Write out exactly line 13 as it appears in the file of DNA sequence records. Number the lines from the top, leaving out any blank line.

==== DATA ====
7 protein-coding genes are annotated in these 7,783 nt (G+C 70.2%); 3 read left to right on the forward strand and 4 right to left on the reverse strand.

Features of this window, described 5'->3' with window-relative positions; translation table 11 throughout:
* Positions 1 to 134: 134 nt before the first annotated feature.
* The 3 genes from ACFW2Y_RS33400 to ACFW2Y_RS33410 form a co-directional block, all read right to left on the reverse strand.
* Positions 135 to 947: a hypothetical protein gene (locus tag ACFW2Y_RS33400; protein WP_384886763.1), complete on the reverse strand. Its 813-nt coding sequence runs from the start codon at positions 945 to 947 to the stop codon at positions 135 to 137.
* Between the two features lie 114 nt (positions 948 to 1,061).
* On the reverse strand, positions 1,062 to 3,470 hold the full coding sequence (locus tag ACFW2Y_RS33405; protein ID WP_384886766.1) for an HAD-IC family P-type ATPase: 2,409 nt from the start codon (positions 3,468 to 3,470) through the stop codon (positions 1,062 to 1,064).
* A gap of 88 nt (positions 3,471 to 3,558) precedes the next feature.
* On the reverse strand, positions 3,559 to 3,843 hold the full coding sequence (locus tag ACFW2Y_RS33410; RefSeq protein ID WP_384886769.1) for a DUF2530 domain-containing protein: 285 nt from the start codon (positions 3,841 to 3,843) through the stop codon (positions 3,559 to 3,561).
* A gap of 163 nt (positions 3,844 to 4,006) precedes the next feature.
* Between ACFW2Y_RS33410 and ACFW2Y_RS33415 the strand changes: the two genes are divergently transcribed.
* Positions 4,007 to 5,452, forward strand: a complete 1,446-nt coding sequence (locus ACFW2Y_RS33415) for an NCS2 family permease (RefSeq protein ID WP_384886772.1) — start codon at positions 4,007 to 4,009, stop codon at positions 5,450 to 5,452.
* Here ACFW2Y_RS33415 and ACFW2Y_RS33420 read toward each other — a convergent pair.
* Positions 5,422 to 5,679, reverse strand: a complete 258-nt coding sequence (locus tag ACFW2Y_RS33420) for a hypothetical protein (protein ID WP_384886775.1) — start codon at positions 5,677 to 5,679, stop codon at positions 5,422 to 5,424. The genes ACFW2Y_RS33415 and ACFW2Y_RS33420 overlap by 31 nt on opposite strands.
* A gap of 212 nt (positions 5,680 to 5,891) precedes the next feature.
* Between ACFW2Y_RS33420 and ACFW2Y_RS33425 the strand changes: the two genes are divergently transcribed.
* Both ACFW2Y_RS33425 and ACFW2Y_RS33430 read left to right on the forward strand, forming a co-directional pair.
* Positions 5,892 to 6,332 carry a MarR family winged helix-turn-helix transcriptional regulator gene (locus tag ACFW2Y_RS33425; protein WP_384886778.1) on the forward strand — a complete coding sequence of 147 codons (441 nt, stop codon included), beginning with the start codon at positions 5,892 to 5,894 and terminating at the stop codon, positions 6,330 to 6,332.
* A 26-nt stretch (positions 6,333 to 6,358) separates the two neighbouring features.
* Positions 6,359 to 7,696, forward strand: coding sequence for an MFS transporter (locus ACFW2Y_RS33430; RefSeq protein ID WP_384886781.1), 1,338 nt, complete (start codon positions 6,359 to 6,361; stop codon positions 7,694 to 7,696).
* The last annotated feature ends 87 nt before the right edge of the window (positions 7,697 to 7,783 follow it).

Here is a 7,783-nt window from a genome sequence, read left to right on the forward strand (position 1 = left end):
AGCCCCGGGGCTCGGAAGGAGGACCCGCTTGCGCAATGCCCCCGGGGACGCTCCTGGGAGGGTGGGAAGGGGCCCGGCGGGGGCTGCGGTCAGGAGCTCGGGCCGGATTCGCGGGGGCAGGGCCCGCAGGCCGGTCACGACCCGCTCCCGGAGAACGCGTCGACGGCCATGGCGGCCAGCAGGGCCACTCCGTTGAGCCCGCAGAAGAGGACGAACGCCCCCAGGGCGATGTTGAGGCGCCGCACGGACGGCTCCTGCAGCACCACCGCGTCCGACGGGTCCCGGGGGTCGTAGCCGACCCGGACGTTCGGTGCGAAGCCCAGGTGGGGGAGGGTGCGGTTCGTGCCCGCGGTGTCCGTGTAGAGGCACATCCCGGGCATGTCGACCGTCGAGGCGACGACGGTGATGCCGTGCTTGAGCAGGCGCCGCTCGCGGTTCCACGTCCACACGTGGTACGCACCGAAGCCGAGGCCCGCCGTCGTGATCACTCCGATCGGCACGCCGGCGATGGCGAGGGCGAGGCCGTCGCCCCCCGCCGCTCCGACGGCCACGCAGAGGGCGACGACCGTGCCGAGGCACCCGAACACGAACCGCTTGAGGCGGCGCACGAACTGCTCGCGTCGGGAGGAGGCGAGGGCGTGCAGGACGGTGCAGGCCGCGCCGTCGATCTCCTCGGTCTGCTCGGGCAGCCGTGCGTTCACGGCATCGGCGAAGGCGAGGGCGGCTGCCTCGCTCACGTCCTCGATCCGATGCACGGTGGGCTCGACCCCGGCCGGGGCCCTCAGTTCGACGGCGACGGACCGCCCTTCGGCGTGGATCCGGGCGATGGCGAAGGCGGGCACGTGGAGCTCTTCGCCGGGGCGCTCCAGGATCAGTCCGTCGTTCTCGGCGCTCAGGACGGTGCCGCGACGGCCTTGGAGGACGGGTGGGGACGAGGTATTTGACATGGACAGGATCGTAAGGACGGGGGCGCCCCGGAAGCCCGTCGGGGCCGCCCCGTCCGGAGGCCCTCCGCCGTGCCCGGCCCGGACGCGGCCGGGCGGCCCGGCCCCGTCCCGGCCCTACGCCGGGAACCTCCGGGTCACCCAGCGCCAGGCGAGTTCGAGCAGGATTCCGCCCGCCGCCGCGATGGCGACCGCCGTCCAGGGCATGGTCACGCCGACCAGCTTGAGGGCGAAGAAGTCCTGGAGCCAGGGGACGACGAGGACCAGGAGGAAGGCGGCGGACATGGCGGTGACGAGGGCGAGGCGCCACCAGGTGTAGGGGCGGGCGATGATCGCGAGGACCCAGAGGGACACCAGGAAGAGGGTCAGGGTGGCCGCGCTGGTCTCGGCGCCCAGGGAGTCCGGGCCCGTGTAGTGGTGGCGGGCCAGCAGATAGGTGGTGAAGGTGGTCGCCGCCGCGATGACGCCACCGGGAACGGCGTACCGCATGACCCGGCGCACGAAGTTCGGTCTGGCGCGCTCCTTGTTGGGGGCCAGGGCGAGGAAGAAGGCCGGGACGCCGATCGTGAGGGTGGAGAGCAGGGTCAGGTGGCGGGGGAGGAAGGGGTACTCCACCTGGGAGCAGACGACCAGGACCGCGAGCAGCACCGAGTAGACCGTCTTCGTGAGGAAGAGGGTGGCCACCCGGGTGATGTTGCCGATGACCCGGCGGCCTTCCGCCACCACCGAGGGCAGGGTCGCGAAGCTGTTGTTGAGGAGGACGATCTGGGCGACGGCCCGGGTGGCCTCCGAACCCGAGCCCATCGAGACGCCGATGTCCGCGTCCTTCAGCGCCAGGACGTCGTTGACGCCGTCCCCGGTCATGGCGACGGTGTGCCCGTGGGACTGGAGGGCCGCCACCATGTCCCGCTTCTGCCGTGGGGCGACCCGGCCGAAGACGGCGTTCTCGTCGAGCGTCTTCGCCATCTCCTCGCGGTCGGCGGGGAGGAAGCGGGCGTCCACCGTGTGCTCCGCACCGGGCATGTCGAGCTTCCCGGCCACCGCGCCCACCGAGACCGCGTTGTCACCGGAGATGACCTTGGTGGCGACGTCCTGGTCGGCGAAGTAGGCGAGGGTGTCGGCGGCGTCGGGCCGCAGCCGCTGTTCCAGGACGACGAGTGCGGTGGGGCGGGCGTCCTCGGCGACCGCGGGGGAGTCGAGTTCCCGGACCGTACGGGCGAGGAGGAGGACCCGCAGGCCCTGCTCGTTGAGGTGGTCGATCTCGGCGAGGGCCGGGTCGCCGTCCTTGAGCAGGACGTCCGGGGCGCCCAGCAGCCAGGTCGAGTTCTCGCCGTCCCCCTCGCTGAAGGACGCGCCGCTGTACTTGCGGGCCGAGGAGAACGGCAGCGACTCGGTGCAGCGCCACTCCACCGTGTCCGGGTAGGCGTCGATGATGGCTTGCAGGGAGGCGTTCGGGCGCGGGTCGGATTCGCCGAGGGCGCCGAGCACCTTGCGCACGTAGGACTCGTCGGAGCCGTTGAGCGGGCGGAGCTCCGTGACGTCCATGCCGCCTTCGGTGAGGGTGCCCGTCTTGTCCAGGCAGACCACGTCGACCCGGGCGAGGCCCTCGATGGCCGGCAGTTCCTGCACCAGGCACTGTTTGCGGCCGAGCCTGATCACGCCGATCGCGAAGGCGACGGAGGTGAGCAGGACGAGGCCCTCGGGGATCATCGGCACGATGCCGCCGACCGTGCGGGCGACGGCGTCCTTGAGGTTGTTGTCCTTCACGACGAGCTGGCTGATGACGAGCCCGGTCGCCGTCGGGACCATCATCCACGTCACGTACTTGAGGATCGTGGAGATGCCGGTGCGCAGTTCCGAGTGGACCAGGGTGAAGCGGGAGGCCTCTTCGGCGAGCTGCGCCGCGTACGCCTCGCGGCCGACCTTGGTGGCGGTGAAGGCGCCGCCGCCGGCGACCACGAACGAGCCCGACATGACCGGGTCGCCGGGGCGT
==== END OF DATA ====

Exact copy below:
* Here ACFW2Y_RS33415 and ACFW2Y_RS33420 read toward each other — a convergent pair.